15. 15. ORGANIZATIONAL EVALUATION 15 Business Sector Year of establishment Core Activities Annual Revenuesa Number of Employeesb Himalayan mineral water. Tata Has alliances with PepsiCo and Starbucks. Power 1912 Tata Power is an integrated, independent power producer, with a presence in power generation, trading, mining, transmission and distribution. Headquartered in Mumbai, with plants in India and a presence in Indonesia, South Africa, Bhutan and Singapore (Bhat, 2013). 4,368 4,300 Rallis 1951 Rallis India is the country’s leading agri-input company, with pan-India operations, four factories and a research centre. Its portfolio has pesticides, herbicides and insecticides, along with seeds, plant-growth nutrients and organic compost, as well as a range of agri- services (Bhat, 2013). 201 900 Total 14,714 172,000
  16. 16. ORGANIZATIONAL EVALUATION 16 Note: aRevenues during fiscal year 2011/2012 in billion United States Dollars. bEmployee’s number is estimated at the end of fiscal year 2011/2012. Appendix B Tata Diversification Pattern Industry Indian Operations Foreign Operations Tata Stake 1992 2007 Textiles 1874-2001 Hospitality 1902 1982 41 28.28 Steel 1907 2005 8 30.52a Power 1910 16 Cement 1912-1990 n.a. Soaps and toiletries 1917-1983b Insurance 1919-1956c 1920 Printing and publishing 1931-2003 Aviation 1932-1953 2005 30 31.6 Chemicals 1939 Consumer electronics 1940 22 27.61d Cosmetics 1952-1998 Air-conditioning 1954 2000 30 32.34e Pharmaceuticals 1958-1998 2005 81.65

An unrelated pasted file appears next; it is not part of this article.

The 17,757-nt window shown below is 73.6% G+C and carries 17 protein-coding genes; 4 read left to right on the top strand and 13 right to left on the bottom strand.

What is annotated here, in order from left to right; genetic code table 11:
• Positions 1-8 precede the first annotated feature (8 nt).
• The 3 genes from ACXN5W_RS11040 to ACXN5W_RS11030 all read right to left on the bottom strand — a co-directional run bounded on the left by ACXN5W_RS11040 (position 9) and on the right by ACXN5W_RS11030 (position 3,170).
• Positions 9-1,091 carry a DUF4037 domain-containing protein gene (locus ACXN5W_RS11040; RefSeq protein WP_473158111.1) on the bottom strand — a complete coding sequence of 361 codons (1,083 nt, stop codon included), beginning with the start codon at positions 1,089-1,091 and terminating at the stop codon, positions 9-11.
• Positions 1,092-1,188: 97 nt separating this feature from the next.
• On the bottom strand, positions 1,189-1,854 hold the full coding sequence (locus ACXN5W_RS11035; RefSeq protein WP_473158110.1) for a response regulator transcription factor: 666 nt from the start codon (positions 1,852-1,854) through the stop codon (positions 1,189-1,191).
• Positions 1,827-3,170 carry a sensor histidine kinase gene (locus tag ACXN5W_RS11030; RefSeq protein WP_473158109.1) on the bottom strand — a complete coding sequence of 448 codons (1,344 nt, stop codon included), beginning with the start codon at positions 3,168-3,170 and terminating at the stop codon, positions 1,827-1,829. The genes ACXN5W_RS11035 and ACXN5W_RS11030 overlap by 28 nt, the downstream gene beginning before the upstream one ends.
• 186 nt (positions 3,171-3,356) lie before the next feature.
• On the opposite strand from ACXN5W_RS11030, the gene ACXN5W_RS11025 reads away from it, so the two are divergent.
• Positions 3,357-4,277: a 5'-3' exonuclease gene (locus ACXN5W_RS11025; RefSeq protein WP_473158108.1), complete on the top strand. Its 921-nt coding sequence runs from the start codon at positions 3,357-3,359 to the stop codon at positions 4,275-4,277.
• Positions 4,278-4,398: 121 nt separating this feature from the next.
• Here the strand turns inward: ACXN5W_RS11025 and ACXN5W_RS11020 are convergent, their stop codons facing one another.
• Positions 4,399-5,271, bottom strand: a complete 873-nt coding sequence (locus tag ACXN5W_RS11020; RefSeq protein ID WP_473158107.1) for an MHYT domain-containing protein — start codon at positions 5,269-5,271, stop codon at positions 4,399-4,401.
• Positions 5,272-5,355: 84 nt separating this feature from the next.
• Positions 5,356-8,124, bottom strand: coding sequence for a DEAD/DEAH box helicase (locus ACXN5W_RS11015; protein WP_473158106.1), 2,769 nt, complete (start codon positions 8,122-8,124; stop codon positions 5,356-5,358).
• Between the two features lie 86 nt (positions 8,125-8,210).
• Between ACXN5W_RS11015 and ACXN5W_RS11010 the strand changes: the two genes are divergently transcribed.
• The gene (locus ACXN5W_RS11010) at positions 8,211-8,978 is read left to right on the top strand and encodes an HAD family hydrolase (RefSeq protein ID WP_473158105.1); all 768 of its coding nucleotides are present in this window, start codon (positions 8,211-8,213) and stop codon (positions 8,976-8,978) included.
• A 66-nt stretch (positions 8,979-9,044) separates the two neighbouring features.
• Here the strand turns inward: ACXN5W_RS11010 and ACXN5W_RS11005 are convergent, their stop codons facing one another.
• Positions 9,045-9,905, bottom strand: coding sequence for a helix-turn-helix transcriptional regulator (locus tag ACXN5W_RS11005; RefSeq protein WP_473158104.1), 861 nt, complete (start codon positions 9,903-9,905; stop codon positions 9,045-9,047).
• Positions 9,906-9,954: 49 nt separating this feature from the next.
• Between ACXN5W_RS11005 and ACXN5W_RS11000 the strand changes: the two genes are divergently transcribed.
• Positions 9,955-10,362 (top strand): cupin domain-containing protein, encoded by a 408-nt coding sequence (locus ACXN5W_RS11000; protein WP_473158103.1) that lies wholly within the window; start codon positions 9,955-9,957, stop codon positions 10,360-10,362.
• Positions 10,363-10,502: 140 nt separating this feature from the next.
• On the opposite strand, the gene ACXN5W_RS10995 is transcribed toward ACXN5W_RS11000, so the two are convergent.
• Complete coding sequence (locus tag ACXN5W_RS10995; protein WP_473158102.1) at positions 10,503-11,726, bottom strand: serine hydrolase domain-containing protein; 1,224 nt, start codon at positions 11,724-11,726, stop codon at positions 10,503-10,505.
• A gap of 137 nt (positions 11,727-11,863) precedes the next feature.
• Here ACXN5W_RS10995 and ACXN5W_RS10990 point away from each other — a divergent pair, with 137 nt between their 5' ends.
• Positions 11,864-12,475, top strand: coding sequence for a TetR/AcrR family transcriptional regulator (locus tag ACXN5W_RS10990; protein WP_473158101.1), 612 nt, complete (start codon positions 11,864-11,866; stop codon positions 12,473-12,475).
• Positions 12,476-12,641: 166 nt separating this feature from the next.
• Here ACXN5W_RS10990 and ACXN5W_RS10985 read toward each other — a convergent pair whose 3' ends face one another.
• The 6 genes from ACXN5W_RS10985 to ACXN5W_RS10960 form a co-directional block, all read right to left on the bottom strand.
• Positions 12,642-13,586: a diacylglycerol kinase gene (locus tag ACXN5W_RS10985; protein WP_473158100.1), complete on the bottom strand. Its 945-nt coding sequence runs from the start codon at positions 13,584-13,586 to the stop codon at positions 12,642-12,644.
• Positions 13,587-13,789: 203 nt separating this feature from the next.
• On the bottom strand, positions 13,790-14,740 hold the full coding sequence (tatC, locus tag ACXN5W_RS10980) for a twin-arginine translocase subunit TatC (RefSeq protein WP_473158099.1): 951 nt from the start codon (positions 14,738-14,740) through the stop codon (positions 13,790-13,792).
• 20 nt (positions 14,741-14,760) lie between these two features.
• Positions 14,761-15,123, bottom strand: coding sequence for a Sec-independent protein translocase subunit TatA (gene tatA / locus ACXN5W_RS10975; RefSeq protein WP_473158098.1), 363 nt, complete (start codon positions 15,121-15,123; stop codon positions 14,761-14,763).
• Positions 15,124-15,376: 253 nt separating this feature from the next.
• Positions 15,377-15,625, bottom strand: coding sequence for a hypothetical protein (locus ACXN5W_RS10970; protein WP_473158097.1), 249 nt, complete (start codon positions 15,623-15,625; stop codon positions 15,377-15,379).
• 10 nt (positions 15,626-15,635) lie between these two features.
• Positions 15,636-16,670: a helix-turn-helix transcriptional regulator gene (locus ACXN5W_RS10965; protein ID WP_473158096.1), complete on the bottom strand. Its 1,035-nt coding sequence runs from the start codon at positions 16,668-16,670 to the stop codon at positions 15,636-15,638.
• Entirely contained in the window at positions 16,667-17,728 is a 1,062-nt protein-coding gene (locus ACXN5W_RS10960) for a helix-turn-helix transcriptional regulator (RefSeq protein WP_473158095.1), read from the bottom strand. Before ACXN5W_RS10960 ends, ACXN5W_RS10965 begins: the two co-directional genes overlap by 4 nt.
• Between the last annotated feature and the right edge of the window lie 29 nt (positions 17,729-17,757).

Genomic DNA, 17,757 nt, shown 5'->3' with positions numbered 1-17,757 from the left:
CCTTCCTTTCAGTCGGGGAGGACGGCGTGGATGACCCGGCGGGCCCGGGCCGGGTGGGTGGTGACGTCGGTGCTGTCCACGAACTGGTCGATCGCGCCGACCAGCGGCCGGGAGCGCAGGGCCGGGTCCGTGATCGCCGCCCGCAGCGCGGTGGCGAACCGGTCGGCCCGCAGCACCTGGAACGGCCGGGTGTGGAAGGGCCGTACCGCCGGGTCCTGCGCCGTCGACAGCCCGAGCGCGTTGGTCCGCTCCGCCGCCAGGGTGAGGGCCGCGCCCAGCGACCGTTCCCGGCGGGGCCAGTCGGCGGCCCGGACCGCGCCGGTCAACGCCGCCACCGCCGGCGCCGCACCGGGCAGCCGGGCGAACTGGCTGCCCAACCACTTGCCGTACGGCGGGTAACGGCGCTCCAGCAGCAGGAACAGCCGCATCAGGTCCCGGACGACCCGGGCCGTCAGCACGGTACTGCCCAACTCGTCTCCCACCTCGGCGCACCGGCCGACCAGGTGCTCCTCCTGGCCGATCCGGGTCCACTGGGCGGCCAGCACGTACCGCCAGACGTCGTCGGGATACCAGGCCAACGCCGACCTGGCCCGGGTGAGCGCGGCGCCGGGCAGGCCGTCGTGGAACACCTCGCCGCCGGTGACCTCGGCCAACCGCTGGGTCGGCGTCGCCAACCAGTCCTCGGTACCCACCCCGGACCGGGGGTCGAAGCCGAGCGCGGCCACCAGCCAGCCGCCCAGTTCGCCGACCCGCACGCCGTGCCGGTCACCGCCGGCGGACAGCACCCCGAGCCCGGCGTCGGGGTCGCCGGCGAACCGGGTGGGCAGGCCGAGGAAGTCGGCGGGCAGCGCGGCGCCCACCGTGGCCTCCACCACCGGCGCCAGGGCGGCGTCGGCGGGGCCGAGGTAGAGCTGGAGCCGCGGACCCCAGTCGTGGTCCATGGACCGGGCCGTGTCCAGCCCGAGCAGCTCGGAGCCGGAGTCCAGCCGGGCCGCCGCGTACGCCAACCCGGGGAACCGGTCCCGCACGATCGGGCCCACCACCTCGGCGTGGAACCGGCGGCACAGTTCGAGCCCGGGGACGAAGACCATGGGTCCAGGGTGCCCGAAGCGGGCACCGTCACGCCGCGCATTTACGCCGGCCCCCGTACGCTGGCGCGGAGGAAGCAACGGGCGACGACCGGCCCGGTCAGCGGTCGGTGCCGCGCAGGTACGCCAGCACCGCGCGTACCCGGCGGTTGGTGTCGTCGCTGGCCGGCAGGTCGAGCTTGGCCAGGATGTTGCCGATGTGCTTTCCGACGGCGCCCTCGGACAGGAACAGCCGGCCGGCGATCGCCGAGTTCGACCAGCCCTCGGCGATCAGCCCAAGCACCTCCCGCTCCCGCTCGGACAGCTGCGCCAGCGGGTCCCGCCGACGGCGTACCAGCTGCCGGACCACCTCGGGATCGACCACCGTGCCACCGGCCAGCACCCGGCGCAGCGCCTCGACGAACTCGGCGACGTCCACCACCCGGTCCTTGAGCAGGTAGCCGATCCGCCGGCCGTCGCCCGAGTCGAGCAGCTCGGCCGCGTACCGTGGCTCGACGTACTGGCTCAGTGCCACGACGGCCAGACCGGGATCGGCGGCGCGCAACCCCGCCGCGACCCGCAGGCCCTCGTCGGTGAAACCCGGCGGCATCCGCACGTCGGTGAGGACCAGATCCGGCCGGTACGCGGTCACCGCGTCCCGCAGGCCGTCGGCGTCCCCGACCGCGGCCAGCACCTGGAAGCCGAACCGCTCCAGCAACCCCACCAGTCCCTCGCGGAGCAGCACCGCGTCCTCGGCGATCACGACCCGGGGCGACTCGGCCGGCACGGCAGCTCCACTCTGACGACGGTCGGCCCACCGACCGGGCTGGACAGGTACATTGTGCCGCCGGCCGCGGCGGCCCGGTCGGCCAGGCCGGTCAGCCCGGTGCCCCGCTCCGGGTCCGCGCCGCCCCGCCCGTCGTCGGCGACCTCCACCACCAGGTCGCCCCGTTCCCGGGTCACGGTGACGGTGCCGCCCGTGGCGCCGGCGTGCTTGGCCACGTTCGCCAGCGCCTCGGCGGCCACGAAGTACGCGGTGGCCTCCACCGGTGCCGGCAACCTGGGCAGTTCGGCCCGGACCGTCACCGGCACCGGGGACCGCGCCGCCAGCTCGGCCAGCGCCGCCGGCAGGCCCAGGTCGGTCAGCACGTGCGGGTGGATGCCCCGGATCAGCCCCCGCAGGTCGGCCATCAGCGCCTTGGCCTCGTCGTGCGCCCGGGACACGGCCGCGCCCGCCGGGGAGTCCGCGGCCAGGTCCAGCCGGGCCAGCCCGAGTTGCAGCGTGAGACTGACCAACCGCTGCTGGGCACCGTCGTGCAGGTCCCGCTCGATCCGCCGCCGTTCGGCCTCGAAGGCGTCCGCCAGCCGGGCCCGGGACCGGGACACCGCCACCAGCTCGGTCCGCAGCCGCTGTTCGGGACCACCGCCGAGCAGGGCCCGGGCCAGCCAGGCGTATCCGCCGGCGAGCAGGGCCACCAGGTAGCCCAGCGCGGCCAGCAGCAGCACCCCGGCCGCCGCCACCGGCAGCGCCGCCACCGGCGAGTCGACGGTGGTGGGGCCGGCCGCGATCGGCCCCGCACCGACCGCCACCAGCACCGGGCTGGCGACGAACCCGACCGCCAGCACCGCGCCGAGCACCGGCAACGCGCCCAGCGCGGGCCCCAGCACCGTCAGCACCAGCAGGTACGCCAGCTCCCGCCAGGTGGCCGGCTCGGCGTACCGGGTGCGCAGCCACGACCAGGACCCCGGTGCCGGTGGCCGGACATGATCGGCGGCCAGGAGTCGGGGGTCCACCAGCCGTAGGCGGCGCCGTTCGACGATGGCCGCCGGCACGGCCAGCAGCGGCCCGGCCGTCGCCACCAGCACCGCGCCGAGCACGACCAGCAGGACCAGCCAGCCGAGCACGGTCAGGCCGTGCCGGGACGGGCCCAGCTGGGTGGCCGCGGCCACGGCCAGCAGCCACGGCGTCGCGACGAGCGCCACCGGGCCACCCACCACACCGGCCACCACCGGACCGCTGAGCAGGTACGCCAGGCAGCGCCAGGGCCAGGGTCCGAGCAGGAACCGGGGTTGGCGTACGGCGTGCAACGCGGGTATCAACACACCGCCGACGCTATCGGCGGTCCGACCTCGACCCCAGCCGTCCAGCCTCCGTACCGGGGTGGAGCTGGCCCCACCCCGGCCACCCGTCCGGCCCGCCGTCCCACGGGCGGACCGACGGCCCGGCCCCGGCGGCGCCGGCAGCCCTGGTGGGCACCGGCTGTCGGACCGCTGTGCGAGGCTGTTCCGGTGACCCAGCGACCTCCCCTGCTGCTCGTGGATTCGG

17. 17. ORGANIZATIONAL EVALUATION 17 Tea and coffee 1962 Locomotives 1970 47.11 Watches 1984 Financial services 1984 Management consulting 1991 2005 Auto components 1993 2004 n.a. Telecom services 1994 n.a. 50.11 Motor vehicles 1998 n.a. 33.43 Retail (general) 1999 n.a. Car components 2005 n.a. 100 g Retail (electronics) 2006 n.a. 100 Fresh produce 2007 n.a. 50 h Real state 2007 n.a. Note: a Including Tata Sons (24.08) and Tata Motors (4.45). b Tata Cement was sold to Lafarge in 1999.c Sold to Hindustan Lever. d Nationalized. e Acquisition of Volkart Brothers (a Swiss trading firm operating in Bombay since 1851). f Including Tata Sons Ltd. (23.79) and Tata Investment Corporation (2.87). g Including Tata Sons (19.10), Tata Chemicals (7.31), and Tata Investment Corporation (4.88). h Croma is owned by Infiniti Retail, a 100% subsidiary of Tata Sons, while Woolworths of Australia provides technical and sourcing support (Tata Annual Report, 2013).